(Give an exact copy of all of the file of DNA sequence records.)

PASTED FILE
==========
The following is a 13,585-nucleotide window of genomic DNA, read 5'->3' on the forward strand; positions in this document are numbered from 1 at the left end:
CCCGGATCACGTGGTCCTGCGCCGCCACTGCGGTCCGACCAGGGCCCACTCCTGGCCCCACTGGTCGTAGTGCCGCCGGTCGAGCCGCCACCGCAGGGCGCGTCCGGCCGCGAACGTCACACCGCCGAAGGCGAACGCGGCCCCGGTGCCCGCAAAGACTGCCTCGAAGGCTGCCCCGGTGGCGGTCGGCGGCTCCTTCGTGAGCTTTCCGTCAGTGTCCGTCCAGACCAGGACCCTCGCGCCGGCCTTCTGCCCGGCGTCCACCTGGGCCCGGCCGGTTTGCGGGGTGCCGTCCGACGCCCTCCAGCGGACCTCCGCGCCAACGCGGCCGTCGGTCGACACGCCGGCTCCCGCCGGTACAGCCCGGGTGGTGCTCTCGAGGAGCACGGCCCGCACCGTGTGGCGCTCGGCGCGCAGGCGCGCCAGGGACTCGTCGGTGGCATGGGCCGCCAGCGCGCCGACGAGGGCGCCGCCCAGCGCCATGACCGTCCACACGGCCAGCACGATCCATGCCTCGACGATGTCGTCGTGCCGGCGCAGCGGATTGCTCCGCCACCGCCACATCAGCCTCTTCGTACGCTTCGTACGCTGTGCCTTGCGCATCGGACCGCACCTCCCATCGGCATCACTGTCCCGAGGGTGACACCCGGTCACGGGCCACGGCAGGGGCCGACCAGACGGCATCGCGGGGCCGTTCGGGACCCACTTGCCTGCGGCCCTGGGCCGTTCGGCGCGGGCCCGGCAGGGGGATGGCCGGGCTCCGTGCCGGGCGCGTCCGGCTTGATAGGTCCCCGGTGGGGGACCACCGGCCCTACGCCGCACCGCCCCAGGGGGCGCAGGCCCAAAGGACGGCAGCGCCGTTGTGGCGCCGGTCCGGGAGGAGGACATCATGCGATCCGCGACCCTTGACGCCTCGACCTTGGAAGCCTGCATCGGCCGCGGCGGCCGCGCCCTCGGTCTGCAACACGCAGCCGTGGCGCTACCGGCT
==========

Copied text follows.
The following is a 13,585-nucleotide window of genomic DNA, read 5'->3' on the forward strand; positions in this document are numbered from 1 at the left end:
CCCGGATCACGTGGTCCTGCGCCGCCACTGCGGTCCGACCAGGGCCCACTCCTGGCCCCACTGGTCGTAGTGCCGCCGGTCGAGCCGCCACCGCAGGGCGCGTCCGGCCGCGAACGTCACACCGCCGAAGGCGAACGCGGCCCCGGTGCCCGCAAAGACTGCCTCGAAGGCTGCCCCGGTGGCGGTCGGCGGCTCCTTCGTGAGCTTTCCGTCAGTGTCCGTCCAGACCAGGACCCTCGCGCCGGCCTTCTGCCCGGCGTCCACCTGGGCCCGGCCGGTTTGCGGGGTGCCGTCCGACGCCCTCCAGCGGACCTCCGCGCCAACGCGGCCGTCGGTCGACACGCCGGCTCCCGCCGGTACAGCCCGGGTGGTGCTCTCGAGGAGCACGGCCCGCACCGTGTGGCGCTCGGCGCGCAGGCGCGCCAGGGACTCGTCGGTGGCATGGGCCGCCAGCGCGCCGACGAGGGCGCCGCCCAGCGCCATGACCGTCCACACGGCCAGCACGATCCATGCCTCGACGATGTCGTCGTGCCGGCGCAGCGGATTGCTCCGCCACCGCCACATCAGCCTCTTCGTACGCTTCGTACGCTGTGCCTTGCGCATCGGACCGCACCTCCCATCGGCATCACTGTCCCGAGGGTGACACCCGGTCACGGGCCACGGCAGGGGCCGACCAGACGGCATCGCGGGGCCGTTCGGGACCCACTTGCCTGCGGCCCTGGGCCGTTCGGCGCGGGCCCGGCAGGGGGATGGCCGGGCTCCGTGCCGGGCGCGTCCGGCTTGATAGGTCCCCGGTGGGGGACCACCGGCCCTACGCCGCACCGCCCCAGGGGGCGCAGGCCCAAAGGACGGCAGCGCCGTTGTGGCGCCGGTCCGGGAGGAGGACATCATGCGATCCGCGACCCTTGACGCCTCGACCTTGGAAGCCTGCATCGGCCGCGGCGGCCGCGCCCTCGGTCTGCAACACGCAGCCGTGGCGCTACCGGCT